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RonKlinger (48K)

Two chances are better than one


by Ron Klinger

http://www.RonKlingerBridge.com

Improve Your Bridge Online

Problem

EAST Dealer | EW Vulnerable

A 8
A 8 4
A 7 4
Q J 10 9 7
N
WE
S
Q 6 5
J 9 7 6 5 2
K J 2
6
WestNorthEastSouth
  Pass2 1
2 Dbl2Pass3 3
Pass4 PassPass
Pass   
  1. Weak two in hearts or weak both black suits or any game-force
  2. Pass or correct
  3. Weak two in hearts
4  by South

West leads the CA and switches to the D6: four - nine - jack. Plan the play.




Solution

Declarer found a very fine play to create a second chance on this deal from the final of a National Open Teams:

East Deals
E-W Vul
A 8
A 8 4
A 7 4
Q J 10 9 7
K 10 7 4 3
10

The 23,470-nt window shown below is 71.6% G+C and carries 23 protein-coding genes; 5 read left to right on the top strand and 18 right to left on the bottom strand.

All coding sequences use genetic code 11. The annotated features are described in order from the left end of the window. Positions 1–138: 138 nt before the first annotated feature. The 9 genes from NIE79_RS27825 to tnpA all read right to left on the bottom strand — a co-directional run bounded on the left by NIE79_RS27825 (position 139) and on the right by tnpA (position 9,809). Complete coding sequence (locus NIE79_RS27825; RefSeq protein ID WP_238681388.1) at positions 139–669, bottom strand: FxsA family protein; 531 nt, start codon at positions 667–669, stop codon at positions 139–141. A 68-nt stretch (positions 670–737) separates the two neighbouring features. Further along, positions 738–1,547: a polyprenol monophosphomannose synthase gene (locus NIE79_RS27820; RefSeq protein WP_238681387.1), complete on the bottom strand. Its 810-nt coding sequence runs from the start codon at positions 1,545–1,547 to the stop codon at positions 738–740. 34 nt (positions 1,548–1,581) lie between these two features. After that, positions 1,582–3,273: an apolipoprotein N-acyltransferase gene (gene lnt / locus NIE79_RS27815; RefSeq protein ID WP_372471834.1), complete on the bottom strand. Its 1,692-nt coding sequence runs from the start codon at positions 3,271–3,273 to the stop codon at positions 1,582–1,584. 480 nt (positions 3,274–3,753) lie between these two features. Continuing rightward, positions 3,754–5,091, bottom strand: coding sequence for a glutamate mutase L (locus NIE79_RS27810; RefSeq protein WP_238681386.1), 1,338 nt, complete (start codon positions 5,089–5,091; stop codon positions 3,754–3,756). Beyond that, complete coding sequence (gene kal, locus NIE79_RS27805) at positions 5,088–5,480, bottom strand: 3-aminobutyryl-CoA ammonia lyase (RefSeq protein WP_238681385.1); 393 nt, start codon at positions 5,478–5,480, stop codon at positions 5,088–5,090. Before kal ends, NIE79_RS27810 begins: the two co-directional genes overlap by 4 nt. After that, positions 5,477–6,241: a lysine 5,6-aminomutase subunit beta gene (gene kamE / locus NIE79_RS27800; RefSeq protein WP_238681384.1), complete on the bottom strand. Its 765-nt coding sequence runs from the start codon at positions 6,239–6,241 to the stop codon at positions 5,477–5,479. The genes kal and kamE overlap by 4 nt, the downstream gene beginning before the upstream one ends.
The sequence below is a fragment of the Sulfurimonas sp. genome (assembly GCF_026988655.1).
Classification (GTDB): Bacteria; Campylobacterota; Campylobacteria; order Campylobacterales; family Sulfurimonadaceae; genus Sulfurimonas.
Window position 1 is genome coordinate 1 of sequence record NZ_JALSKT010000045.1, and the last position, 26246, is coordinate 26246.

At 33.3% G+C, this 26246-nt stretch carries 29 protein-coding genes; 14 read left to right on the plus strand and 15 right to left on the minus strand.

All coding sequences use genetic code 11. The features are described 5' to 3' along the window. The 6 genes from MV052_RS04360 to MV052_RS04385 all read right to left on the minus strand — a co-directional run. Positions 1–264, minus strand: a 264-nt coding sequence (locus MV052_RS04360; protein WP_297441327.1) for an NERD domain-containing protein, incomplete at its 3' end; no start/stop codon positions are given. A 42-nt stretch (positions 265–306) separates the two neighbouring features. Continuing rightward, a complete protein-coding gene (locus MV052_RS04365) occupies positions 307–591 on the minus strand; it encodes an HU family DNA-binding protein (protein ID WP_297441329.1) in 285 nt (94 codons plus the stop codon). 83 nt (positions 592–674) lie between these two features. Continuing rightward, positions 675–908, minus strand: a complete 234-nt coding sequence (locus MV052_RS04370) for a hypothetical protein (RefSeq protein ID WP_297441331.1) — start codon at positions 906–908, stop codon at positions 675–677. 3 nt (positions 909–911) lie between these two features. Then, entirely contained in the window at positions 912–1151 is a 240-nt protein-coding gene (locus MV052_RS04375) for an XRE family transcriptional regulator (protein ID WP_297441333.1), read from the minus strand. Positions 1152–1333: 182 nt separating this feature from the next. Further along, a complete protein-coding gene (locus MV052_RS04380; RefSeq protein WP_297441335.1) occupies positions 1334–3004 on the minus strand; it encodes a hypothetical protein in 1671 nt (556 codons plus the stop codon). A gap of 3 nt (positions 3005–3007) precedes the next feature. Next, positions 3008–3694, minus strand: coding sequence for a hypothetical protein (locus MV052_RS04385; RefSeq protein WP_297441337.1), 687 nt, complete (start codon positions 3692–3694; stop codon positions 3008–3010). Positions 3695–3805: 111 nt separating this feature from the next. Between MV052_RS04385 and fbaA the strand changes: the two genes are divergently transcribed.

Q 10 8 6
A K 8
N
WE
S
J 9 2
K Q 3
9 5 3
5 4 3 2
Q 6 5
J 9 7 6 5 2
K J 2
6
4  by South

At both tables West led the CA against 4H and switched to the D6: four - nine - jack. At one table South staked everything on the 2-2 heart break. He played a heart to the ace and a heart back. East won and shifted to a spade. Declarer thus lost a spade, two hearts and a club for one down.

At the other table declarer gave himself two chances. At trick 3 he also crossed to the HA, but ruffed a club next. He then played a second heart. Had hearts been 2-2 he would have made it. East won and switched to the S2: queen - king - ace.

Now declarer's second string appeared. He ruffed another club and when the CK fell, dummy had two club winners. A diamond to the ace allowed South to cash the club winners and discard two spades. East could ruff the fifth club, but there was no spade trick for the defence. That was +420 and +10 Imps.


EDITING OF MATERIAL

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